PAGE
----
They often disagree over how the country remembers the past; one side wants to commemorate a significant period in the country's history while the other wants a more balanced recognition of violent atrocities. Dictator Francisco Franco in his open coffin after his death on 20 November Photo: AFP.
At a local level, something as everyday as the names of public buildings or streets can fluctuate depending on the parties in or out of power. This is the national site dedicated to those who died in Spain's recent periods of unrest.
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It provided an acknowledgement of wrongdoing to those disadvantaged by the conflict, on both sides of the divide. Historically controversial images, such as the Francoist flag bearing an eagle, statues of Franco, and other memorials to nationalists were also removed.
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- Spain Digs Up Its Past?
The socialists now believe the removal of the dictator's body from a site intended to be a place of national reflection — but which is sometimes seen as a shrine for right-wing pilgrims — would be a major step towards reconciliation. The new PM is supported in his proposal by other left-wing and regional nationalist politicians.
But the Popular Party of ousted premier Mariano Rajoy is firmly against any immediate exhumation attempts, despite unopposed parliamentary consensus in when they abstained from the vote. The valley — Spain's largest mass grave — is a controversial site. It was described by Franco himself as a memorial to end all wars, yet the question of what its future should be has caused decades of dispute.go here
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A number of republican prisoners were involved in the building of the monument. However, the wider mass burial ground includes the remains of victims from all sides. There are around 34, identified in total, although with a lack of clear records, the figure is estimated to be as high as 50, if you include unidentified victims.
Bodies from other exhumed graves have also been relocated to the valley, accounting for a small proportion of the identified bodies there. The Valley of the Fallen is a disputed site of enormous significance for both sides.
The Popular Party argues that the nation needs to look to the future. It says focusing on issues like the economy and national unity would be a better use of time than talking about the past. Socialists have retorted that acting on the Franco question is precisely what is needed in order to look to the future. The position of the church will also be paramount, given that the tomb lies within the basilica on site.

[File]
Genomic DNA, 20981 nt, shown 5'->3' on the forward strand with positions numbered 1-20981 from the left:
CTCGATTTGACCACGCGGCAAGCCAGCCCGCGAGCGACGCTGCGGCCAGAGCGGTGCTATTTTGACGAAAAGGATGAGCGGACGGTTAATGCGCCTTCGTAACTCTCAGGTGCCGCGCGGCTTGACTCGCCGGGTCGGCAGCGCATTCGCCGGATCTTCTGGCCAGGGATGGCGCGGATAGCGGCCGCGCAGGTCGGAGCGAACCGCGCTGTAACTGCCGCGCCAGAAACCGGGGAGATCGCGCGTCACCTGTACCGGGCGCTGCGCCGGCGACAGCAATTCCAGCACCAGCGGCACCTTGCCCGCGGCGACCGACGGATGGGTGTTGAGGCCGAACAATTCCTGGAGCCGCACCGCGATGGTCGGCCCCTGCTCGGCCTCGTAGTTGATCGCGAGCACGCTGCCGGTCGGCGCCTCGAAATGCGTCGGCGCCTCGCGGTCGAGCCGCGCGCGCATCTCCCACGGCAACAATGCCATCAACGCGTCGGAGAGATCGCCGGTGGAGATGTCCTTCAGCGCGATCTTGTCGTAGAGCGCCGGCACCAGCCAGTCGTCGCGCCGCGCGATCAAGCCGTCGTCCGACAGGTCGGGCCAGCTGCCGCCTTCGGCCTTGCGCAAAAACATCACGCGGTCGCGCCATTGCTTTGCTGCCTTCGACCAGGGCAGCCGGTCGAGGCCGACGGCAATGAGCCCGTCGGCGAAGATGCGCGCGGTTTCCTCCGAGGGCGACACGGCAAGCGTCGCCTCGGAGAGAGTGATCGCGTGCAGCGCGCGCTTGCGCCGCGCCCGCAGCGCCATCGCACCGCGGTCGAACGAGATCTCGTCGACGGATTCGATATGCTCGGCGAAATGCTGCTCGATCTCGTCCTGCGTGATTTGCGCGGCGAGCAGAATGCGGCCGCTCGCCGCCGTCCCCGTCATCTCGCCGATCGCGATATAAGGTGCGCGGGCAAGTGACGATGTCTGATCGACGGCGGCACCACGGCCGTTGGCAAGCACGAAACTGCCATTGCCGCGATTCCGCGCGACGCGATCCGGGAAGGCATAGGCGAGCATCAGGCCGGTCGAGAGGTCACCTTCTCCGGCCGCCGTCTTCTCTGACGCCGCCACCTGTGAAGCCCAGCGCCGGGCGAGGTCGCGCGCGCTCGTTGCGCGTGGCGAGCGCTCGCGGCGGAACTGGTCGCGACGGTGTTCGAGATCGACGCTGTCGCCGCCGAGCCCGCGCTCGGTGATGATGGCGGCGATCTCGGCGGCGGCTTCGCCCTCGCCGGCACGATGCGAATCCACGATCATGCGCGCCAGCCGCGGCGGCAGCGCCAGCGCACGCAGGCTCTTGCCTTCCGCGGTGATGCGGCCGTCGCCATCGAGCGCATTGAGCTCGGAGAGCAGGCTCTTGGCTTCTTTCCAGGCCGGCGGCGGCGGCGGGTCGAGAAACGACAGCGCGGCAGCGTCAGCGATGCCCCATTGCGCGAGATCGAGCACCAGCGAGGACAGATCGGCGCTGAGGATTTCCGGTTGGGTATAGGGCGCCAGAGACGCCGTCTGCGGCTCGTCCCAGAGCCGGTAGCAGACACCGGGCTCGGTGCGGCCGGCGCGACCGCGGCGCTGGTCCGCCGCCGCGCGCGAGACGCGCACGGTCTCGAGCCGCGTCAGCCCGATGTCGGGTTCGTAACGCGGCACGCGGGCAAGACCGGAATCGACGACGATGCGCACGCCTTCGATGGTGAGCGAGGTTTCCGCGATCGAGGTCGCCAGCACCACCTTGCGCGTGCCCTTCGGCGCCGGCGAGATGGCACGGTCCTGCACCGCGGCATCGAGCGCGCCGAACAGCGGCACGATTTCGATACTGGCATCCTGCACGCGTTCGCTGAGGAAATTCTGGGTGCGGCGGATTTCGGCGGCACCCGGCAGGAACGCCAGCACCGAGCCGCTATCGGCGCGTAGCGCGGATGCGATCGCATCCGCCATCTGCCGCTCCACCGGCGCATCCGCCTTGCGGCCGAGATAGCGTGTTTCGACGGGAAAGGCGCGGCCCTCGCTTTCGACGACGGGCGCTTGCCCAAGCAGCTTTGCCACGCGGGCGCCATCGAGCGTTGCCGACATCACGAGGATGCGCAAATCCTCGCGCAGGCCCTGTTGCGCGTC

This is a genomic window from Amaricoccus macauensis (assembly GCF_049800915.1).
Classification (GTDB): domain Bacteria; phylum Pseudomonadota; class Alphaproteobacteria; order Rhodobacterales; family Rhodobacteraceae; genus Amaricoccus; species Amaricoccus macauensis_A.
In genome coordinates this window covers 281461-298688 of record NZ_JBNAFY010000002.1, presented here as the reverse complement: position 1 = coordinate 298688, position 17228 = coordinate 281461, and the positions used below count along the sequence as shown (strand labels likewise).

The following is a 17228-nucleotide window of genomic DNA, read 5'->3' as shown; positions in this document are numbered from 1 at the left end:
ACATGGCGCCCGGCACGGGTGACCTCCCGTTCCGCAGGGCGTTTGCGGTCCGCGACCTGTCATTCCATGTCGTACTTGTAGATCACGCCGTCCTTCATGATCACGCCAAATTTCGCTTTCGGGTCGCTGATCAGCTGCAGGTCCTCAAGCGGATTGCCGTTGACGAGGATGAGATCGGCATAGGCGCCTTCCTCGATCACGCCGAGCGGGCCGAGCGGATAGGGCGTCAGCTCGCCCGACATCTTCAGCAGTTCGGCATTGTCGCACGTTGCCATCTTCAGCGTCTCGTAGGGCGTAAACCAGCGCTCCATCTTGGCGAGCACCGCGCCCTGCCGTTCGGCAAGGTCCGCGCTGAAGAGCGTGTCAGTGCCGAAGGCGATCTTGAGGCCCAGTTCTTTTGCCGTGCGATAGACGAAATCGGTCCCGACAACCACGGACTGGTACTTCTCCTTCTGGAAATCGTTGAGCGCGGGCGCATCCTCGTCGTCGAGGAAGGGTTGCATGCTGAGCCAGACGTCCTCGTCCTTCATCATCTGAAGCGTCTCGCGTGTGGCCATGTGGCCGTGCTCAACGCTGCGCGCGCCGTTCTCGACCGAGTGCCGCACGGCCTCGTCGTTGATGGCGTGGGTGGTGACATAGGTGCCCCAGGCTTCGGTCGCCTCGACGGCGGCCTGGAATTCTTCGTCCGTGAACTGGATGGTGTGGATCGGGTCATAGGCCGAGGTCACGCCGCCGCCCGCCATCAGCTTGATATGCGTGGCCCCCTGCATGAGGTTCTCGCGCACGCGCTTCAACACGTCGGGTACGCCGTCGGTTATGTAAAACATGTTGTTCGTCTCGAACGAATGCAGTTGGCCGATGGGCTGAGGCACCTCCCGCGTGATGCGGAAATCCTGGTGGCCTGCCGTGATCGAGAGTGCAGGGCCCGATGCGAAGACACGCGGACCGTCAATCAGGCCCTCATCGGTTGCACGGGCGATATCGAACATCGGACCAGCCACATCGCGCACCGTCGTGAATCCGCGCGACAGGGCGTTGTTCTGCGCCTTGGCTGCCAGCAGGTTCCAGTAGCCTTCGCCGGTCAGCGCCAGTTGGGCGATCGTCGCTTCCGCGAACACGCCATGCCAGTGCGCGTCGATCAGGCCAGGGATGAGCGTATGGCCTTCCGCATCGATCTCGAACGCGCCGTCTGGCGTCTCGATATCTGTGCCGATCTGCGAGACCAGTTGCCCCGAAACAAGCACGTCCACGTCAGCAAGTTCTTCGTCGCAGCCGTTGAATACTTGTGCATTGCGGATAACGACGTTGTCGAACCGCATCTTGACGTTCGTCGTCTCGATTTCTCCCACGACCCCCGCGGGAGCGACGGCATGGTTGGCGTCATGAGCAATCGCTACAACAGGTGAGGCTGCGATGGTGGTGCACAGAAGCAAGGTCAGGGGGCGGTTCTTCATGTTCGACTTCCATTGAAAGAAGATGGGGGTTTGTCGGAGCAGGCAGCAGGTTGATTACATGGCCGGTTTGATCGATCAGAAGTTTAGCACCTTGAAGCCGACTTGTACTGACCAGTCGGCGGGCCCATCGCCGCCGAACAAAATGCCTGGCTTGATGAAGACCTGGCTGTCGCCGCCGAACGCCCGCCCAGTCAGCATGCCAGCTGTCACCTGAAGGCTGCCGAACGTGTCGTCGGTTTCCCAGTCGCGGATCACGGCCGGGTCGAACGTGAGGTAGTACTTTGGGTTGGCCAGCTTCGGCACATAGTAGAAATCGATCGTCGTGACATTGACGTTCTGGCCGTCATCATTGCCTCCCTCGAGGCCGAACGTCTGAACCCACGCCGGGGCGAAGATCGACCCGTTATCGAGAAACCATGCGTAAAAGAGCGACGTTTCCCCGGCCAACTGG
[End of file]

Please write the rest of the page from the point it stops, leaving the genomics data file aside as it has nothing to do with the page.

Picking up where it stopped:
Spanish Civil War - Wikipedia
In a potential sign of things to come, a confraternity in Seville recently ended a three-year dispute by deciding to relocate the remains of the Francoist general, Gonzalo Quiepo de Llano , albeit to a more discreet location within the temple. Time is of the essence politically. Any progress on memory issues such as what to do with Franco will depend almost entirely on the outcome of that election and legal findings.
With the threat of legal challenges from the courts and those vehemently opposed to the exhumation, the government may be forced to change the law to prevent legal opposition from all but the highest courts in the country. And in practical terms, the site is currently in a state of significant disrepair.
It has been completely closed several times. Experts have suggested the exhumation could be done at minimal cost and completed in only one morning.
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However, it could cost tens of millions of euros to repair the Valley. Exhumation or repair may come at significant political cost — or benefit — to any party taking action. But inaction comes with a bigger cost for Spanish society. If no change in mindset can be achieved, the country can't hope to move on from the divisions of the past. Queipo de Llano, who was among the military leaders of the July coup that set off the civil war, swiftly took control over Seville and then conquered the rest of southern Spain, while making radio broadcasts urging civilians to wipe out left-wing opponents.
After the war, however, he was sidelined by Franco as a possible rival. Preston wrote. Politicians in Madrid have long argued over whether to exhume Franco himself from the Valley of the Fallen, the huge underground basilica near Madrid that he built to honor those who died securing his victory. Although some small protests have taken place to demand his removal, the issue has stirred politicians more than citizens.
The Roman Catholic Church in Spain has turned a deaf ear to such political initiatives, including the push to exhume Queipo de Llano. Pablo F. In fact, Mr.